Shared Reference in Python

Let, we assign a variable x to value 5, and another variable y to the variable x.

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x = 5
y = x

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When Python looks at the first statement, what it does is that, first, it creates an object to represent the value 5. Then, it creates the variable x if it doesn’t exist and made it a reference to this new object 5. The second line causes Python to create the variable y, and it is not assigned with x, rather it is made to reference that object that x does. The net effect is that the variables x and y wind up referencing the same object. This situation, with multiple names referencing the same object, is called a Shared Reference in Python.
Now, if we write:

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x = 'Geeks'

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This statement makes a new object to represent ‘Geeks’ and makes x to reference this new object. However, y still references the original object i.e 5. Again if we write one more statement as:

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b = 10

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This statement causes the creation of a new object and made y to reference this new object. The space held by the prior object is reclaimed if it is no longer referenced, that is, the object’s space is automatically thrown back into the free space pool, to be reused for a future object.
This automatic reclamation of object’s space is known as Garbage Collection.

Shared reference and In- place changes

There are objects and operations that perform in-place object changes. For example, an assignment to an element in a list actually changes the list object itself in-place, rather than creating a new list object. For objects that support in-place changes, you need to be very careful of shared reference, as a change in one can affect others.



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L1 = [1, 2, 3, 4, 5]
  
L2 = L1

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Just like x and y, L1 and L2, after statement 2, will refer to the same object. If we change the 0th place value in L1, Now think what will happen, whether it will change only L1 or both L1 and L2 ?

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L1 = [1, 2, 3, 4, 5]
L2 = L1
  
L1[0] = 0
  
print(L1)
print(L2)

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Output:

[0, 2, 3, 4, 5]
[0, 2, 3, 4, 5]

Thus, the change in L1 reflects back to L2. Rather than creating a new object for L1, it overwrites the part of the list object at that place. This is an in-place change. If we still want to maintain a separate copy for L2 such that any changes in L1 doesn’t reflect in L2, then we can request Python to create a copy of the list L1 for L2.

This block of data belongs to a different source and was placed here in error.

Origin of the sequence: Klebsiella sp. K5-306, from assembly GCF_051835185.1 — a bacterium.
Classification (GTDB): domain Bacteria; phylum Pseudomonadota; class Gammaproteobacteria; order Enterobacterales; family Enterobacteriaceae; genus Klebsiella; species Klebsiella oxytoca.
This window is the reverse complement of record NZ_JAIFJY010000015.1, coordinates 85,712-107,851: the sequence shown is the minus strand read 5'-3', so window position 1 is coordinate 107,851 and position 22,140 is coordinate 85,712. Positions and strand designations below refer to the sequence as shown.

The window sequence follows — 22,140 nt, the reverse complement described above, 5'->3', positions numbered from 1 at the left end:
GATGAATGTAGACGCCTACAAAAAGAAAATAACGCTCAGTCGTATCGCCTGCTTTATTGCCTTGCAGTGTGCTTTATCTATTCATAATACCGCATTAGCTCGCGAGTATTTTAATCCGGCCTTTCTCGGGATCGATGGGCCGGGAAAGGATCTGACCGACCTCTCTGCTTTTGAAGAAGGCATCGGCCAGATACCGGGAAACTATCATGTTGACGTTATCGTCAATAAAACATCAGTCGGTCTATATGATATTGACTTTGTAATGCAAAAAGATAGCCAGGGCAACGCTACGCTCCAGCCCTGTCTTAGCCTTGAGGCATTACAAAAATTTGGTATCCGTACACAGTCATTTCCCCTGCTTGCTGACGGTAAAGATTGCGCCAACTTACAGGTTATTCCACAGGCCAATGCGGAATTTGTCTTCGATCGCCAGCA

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L1 = [1, 2, 3, 4, 5]
L2 = L1[:]
  
L1[0] = 0
  
print(L1)
print(L2)

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Output:

[0, 2, 3, 4, 5]
[1, 2, 3, 4, 5]

Note: This slicing technique doesn’t work for dictionaries and sets.

Because of Python’s reference model, there are two different ways to check for equality in Python Program.

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L1 = [1, 2, 3, 4, 5]
L2 = L1
  
print(L1 == L2)
print(L1 is L2)

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Output:

True
True

The first method, the == operator tests whether the referenced objects have the same values, if they have the same values, it returns True, otherwise False. The second method, the is operator, instead tests for object identity – it returns True only if both names point to the exact same object, so basically it is a much stronger form of equality testing. It serves as a way to detect shared references in your code if required. It returns False if the names point to an equivalent but different objects.



Now, here comes a tricky part:
Look at the following code,

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L1 = [1, 2, 3, 4, 5]
L2 = [1, 2, 3, 4, 5]
  
print(L1 == L2)
print(L1 is L2)

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Output:

True
False

What will happen if we perform the same operation on small numbers:

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a = 50
b = 50
  
print(a == b)
print(a is b)

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Output:

True
True

Because small integers and strings are cached and reused, therefore they refer to a same single object. And since, you cannot change integers or strings in-place, so it doesn’t matter how many references there are to the same object.

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